I would suggest if you are having airbrush issues that you should check out the Model Paint Solutions website and reach out to the gentleman who runs the sit the man is a genius and a wizard if he can’t fix then no one can.
Thank you for the suggestion! I have visited that website on a number of occasions and just reread all the articles on airbrush use.
I did a one-on-one phone call with the owner (I have a problem remembering people’s names) and he is a great teacher. Another resource is go to the Plastic Model Mojo Podcast he ha done several episodes with them, and they are worth a listen.
Doug, has the air brush been checked for damaged parts?
I’ve had hooked needle or split cone cause all sorts of random chaos.
The airbrush has hit the concrete on multiple occasions. After the last impact, the airbrush needle no longer slides in smoothly from the back. The needle was replaced maybe two months ago. Both needles–original and replacement–and all other parts look fine to my eyes. It sprays pretty much the same as the day it was purchased–very erratically.
The person who runs that website is obviously very experienced. He went through various paint systems, settled on LifeColor and Vallejo, and found a reliable painting algorithm. He is many years ahead of me. I am still experimenting with acrylics, air pressure, individual paints, paint systems, thinning ratios, and the airbrush itself. Weather affects everything. He seems to use multiple gravity feed airbrushes. I use a single side loader. He uses solvent based products for cleaning. I refuse to do that. He uses LifeColor and Vallejo. I continue to experiment with 4 lines of Vallejo paint–Game Color, Model Air, Model Color, Panzer Aces–all with different characteristics. What I do varies from session to session, hour to hour, and even minute to minute. It is not like, “Golly, if I could fix this one thing, my airbrush would be super swell!” It is impossible to have an intelligent conversation on the subject because there are so many variables in play.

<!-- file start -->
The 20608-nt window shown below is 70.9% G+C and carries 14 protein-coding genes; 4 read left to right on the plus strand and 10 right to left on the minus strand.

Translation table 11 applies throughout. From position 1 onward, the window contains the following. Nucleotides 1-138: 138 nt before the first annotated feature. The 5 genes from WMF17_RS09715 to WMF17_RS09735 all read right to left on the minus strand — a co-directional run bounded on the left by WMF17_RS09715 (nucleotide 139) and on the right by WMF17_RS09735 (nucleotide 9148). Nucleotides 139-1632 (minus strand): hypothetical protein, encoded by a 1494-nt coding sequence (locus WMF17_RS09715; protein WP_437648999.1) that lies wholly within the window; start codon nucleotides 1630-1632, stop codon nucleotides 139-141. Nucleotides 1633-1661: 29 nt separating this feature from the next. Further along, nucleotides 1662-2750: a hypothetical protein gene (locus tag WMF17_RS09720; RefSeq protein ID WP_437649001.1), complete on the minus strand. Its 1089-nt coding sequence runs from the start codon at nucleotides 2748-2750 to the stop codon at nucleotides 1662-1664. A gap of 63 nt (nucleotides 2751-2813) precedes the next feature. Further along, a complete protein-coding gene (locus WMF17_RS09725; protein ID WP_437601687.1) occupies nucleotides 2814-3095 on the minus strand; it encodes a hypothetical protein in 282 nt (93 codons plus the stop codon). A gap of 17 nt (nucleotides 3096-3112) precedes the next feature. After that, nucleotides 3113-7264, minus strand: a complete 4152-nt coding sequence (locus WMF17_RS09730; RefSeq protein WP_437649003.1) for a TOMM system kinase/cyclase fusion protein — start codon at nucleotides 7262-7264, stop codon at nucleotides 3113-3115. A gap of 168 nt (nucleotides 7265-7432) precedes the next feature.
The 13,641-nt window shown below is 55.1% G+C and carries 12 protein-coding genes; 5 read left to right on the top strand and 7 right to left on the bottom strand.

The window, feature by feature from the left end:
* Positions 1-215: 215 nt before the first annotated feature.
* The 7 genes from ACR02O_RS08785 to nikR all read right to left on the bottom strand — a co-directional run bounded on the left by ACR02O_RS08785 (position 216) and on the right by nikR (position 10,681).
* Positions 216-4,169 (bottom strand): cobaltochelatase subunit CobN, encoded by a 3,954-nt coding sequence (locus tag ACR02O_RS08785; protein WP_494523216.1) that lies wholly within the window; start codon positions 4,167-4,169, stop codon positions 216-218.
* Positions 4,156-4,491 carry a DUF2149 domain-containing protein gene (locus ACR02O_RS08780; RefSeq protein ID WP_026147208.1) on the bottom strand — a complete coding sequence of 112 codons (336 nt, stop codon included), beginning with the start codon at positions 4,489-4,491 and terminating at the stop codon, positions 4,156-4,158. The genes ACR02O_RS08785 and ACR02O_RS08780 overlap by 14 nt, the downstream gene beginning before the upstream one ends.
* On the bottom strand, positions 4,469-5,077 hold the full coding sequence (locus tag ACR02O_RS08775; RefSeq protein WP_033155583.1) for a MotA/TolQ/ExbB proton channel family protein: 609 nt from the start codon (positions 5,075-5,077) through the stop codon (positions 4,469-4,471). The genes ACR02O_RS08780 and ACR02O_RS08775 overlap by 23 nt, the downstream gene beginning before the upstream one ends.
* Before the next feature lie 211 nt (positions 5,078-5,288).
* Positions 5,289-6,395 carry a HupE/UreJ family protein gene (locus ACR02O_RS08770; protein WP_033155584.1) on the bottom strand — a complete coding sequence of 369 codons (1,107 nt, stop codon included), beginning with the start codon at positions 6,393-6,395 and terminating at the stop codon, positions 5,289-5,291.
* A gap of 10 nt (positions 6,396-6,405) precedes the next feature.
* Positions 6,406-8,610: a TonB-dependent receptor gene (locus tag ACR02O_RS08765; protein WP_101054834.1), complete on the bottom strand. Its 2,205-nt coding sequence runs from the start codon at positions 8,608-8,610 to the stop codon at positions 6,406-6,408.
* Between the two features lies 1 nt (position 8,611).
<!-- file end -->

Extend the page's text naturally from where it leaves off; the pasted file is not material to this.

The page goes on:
I need to continue the experimentation process or take up woodworking instead.
No physical damage, good deal. Two more questions if that’s OK.
Any air leaks in the brush?
My precision made Harder-Steenbeck leaks where its threaded just as bad as my Paasche VL. Both brushes greatly benefit from a little tiny dab of beeswax or chap-stick on the threaded parts.
One cc or so of Tamiya extra thin or similar shot through an airbrush after cleaning can also help keep the barnacles cleared out if a dedicated solvent isn’t acceptable. Tamiya Extra Thin is basically Tamiya airbrush cleaner. Testor’s Liquid Cement works too
There is an Iwata moisture trap attached to the compressor. It seems to work quite well.
There is a very small air leak where the airbrush attaches to the flexible hose.
The airbrush is approaching 20 years old so I will pick up some wax (for the seals) and a new paint cup and see what happens.